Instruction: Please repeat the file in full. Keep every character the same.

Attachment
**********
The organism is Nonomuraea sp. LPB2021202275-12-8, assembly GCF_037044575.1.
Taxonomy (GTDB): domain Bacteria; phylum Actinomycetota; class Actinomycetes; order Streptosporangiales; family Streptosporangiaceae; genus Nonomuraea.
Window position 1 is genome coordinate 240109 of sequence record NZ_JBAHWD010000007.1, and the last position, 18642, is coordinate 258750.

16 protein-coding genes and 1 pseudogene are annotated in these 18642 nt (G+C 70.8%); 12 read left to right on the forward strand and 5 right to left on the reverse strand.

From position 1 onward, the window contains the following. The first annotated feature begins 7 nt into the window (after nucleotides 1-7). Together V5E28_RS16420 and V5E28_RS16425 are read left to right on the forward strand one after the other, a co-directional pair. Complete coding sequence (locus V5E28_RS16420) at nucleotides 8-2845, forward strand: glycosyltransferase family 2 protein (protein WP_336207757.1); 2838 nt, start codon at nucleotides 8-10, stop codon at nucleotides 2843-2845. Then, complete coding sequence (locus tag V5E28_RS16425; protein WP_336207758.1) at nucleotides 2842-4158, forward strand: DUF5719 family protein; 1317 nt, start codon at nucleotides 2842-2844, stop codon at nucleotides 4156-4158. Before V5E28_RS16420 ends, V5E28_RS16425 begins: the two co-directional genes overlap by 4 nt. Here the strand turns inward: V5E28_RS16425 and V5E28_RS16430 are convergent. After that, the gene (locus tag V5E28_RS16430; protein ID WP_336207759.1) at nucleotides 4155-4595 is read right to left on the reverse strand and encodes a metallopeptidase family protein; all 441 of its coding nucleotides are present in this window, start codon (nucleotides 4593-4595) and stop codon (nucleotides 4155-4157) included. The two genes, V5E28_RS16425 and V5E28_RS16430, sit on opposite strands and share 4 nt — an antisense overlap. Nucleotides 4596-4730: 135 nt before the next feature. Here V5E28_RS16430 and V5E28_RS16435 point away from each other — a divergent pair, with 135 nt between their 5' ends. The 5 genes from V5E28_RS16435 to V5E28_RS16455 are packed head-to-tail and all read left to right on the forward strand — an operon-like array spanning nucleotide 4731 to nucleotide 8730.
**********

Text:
The organism is Nonomuraea sp. LPB2021202275-12-8, assembly GCF_037044575.1.
Taxonomy (GTDB): domain Bacteria; phylum Actinomycetota; class Actinomycetes; order Streptosporangiales; family Streptosporangiaceae; genus Nonomuraea.
Window position 1 is genome coordinate 240109 of sequence record NZ_JBAHWD010000007.1, and the last position, 18642, is coordinate 258750.

16 protein-coding genes and 1 pseudogene are annotated in these 18642 nt (G+C 70.8%); 12 read left to right on the forward strand and 5 right to left on the reverse strand.

From position 1 onward, the window contains the following. The first annotated feature begins 7 nt into the window (after nucleotides 1-7). Together V5E28_RS16420 and V5E28_RS16425 are read left to right on the forward strand one after the other, a co-directional pair. Complete coding sequence (locus V5E28_RS16420) at nucleotides 8-2845, forward strand: glycosyltransferase family 2 protein (protein WP_336207757.1); 2838 nt, start codon at nucleotides 8-10, stop codon at nucleotides 2843-2845. Then, complete coding sequence (locus tag V5E28_RS16425; protein WP_336207758.1) at nucleotides 2842-4158, forward strand: DUF5719 family protein; 1317 nt, start codon at nucleotides 2842-2844, stop codon at nucleotides 4156-4158. Before V5E28_RS16420 ends, V5E28_RS16425 begins: the two co-directional genes overlap by 4 nt. Here the strand turns inward: V5E28_RS16425 and V5E28_RS16430 are convergent. After that, the gene (locus tag V5E28_RS16430; protein ID WP_336207759.1) at nucleotides 4155-4595 is read right to left on the reverse strand and encodes a metallopeptidase family protein; all 441 of its coding nucleotides are present in this window, start codon (nucleotides 4593-4595) and stop codon (nucleotides 4155-4157) included. The two genes, V5E28_RS16425 and V5E28_RS16430, sit on opposite strands and share 4 nt — an antisense overlap. Nucleotides 4596-4730: 135 nt before the next feature. Here V5E28_RS16430 and V5E28_RS16435 point away from each other — a divergent pair, with 135 nt between their 5' ends. The 5 genes from V5E28_RS16435 to V5E28_RS16455 are packed head-to-tail and all read left to right on the forward strand — an operon-like array spanning nucleotide 4731 to nucleotide 8730.